Savings needed? No need to think about it, just cut the administration.
John Denham has written to HEFCE on the impact of the Budget.
This is a significant letter from the Secretary of State but it doesn’t quite say what the Guardian is reporting. The paper’s headline states: “Universities told to cut admin costs, not teaching or research”. This isn’t precisely the message but the sentiments are there:
Ministers have calmed fears that universities will be asked to axe thousands of academic jobs and make savings on teaching and research.
Letters from the universities secretary, John Denham, to the Higher Education Funding Council for England (Hefce) and the Learning and Skills Council (LSC) confirm that savings should be made in administration costs, rather than the core university business of teaching and research.
“I am confident that we can find efficiency savings whilst protecting the quality of teaching and research,” he wrote.
Savings should come from programmes that “do not directly contribute to the frontline delivery of teaching and research”, he added.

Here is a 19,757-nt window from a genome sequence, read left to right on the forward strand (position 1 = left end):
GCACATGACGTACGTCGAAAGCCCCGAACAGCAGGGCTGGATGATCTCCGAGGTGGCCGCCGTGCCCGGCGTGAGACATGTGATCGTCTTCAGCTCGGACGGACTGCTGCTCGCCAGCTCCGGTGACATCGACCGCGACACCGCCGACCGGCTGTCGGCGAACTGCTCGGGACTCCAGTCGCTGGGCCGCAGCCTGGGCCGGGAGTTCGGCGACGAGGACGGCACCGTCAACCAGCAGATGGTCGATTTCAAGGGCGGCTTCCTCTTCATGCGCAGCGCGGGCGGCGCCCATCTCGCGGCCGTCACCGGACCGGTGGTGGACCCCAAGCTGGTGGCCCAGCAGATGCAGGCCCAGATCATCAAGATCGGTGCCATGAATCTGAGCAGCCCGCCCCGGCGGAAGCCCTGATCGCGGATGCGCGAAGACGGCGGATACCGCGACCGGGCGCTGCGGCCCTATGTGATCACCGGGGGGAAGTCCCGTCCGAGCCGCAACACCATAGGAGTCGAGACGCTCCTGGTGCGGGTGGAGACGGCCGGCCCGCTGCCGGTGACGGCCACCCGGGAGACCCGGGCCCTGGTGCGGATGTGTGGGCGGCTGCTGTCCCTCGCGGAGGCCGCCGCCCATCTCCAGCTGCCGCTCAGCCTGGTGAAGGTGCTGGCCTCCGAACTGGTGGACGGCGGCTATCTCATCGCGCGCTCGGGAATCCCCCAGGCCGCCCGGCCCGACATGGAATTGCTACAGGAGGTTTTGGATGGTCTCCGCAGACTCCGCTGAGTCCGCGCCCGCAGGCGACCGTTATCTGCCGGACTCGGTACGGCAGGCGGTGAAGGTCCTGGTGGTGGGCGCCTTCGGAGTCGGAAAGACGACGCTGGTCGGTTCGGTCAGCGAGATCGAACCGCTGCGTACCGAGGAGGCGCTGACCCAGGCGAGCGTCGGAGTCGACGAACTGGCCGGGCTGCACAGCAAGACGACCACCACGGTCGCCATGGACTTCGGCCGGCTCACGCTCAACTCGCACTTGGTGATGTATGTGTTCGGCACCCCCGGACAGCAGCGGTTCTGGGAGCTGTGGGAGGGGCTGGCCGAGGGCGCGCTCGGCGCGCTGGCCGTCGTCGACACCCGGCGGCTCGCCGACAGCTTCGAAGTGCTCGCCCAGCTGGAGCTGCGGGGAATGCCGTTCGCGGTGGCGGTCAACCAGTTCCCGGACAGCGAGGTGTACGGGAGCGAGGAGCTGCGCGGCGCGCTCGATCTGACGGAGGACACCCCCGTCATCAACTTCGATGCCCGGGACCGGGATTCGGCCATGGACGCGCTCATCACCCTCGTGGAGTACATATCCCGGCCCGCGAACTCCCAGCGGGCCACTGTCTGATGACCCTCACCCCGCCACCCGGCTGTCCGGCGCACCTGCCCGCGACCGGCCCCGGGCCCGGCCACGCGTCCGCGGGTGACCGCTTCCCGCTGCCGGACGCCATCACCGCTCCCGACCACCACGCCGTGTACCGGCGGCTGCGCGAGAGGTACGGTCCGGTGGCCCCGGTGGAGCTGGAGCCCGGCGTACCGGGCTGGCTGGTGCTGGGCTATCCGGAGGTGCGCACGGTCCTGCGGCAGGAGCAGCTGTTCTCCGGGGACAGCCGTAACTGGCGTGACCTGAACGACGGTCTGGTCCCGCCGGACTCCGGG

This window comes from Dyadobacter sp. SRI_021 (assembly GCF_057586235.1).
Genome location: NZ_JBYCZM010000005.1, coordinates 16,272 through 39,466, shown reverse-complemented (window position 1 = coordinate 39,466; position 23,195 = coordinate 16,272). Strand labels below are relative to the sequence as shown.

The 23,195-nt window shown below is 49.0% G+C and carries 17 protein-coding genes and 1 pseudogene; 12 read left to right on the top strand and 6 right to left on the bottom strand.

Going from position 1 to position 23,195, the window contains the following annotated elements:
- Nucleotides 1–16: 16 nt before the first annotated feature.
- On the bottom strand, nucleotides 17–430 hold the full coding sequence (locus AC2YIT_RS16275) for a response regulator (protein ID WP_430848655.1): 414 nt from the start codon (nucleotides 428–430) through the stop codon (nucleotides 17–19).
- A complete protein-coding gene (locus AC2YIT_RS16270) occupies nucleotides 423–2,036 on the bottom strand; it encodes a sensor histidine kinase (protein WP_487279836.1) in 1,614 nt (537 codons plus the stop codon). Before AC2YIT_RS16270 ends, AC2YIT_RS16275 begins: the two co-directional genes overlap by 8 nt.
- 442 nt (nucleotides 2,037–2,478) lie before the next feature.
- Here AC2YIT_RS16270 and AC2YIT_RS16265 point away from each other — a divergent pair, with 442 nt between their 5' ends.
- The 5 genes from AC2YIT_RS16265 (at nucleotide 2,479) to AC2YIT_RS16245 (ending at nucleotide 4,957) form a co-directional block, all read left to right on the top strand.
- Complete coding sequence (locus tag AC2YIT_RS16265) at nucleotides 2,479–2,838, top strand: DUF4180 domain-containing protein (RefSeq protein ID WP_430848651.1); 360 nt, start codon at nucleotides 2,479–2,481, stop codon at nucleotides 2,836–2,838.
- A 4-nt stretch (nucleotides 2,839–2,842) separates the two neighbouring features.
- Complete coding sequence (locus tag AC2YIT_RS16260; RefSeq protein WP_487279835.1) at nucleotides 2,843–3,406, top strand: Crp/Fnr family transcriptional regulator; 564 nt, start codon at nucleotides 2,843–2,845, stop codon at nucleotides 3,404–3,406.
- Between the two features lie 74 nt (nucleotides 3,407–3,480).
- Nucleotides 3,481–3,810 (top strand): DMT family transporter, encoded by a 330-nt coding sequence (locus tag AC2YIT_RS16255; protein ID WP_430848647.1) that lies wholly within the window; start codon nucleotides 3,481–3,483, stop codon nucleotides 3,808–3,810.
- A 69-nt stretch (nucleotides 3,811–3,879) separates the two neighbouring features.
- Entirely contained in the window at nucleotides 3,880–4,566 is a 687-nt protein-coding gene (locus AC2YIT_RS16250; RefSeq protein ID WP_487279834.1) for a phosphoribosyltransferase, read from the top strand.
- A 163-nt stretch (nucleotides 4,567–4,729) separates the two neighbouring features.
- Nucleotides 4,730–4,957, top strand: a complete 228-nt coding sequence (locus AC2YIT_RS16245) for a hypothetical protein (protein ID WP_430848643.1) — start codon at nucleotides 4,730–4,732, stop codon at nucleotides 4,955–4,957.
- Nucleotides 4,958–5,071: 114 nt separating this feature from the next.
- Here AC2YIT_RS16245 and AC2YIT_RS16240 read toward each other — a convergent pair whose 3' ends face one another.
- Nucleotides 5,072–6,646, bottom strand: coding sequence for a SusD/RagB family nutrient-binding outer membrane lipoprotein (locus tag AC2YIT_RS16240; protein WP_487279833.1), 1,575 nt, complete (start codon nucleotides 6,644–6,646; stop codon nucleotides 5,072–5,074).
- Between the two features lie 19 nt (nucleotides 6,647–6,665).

The important point here is that, having determined that universities have to make significant savings it really isn’t the job of the Secretary of State to tell institutions how to prioritise their spending. Of course institutions will not seek to undermine quality of teaching and research. But the idea that there is this huge unnecessary raft of administration from which savings can easily be made, that this will have no effect on quality and also that that somehow administrators are dispensable is simplistic and thoroughly misguided.
So, universities will find their own ways to make the savings required and will, it is to be hoped, aim to do so in a measured and sensible way. But this kind of advice is not hugely helpful.